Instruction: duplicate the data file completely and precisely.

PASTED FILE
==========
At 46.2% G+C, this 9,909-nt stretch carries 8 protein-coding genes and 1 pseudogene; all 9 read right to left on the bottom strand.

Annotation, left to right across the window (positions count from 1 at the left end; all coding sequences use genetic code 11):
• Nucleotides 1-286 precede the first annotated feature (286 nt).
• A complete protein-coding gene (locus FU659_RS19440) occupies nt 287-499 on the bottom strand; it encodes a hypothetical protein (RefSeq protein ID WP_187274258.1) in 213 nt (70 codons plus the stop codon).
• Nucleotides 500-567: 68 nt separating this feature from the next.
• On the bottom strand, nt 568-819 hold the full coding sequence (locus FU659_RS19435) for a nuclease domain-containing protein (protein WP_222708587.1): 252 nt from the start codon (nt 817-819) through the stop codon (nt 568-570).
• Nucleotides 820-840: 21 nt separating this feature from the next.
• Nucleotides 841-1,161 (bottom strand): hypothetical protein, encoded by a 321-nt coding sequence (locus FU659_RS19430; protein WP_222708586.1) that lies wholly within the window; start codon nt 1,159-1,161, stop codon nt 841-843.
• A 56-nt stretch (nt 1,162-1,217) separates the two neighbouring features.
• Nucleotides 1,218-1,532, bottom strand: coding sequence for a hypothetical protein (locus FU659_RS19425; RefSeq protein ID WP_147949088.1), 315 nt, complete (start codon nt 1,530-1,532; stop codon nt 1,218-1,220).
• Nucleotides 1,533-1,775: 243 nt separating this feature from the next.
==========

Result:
At 46.2% G+C, this 9,909-nt stretch carries 8 protein-coding genes and 1 pseudogene; all 9 read right to left on the bottom strand.

Annotation, left to right across the window (positions count from 1 at the left end; all coding sequences use genetic code 11):
• Nucleotides 1-286 precede the first annotated feature (286 nt).
• A complete protein-coding gene (locus FU659_RS19440) occupies nt 287-499 on the bottom strand; it encodes a hypothetical protein (RefSeq protein ID WP_187274258.1) in 213 nt (70 codons plus the stop codon).
• Nucleotides 500-567: 68 nt separating this feature from the next.
• On the bottom strand, nt 568-819 hold the full coding sequence (locus FU659_RS19435) for a nuclease domain-containing protein (protein WP_222708587.1): 252 nt from the start codon (nt 817-819) through the stop codon (nt 568-570).
• Nucleotides 820-840: 21 nt separating this feature from the next.
• Nucleotides 841-1,161 (bottom strand): hypothetical protein, encoded by a 321-nt coding sequence (locus FU659_RS19430; protein WP_222708586.1) that lies wholly within the window; start codon nt 1,159-1,161, stop codon nt 841-843.
• A 56-nt stretch (nt 1,162-1,217) separates the two neighbouring features.
• Nucleotides 1,218-1,532, bottom strand: coding sequence for a hypothetical protein (locus FU659_RS19425; RefSeq protein ID WP_147949088.1), 315 nt, complete (start codon nt 1,530-1,532; stop codon nt 1,218-1,220).
• Nucleotides 1,533-1,775: 243 nt separating this feature from the next.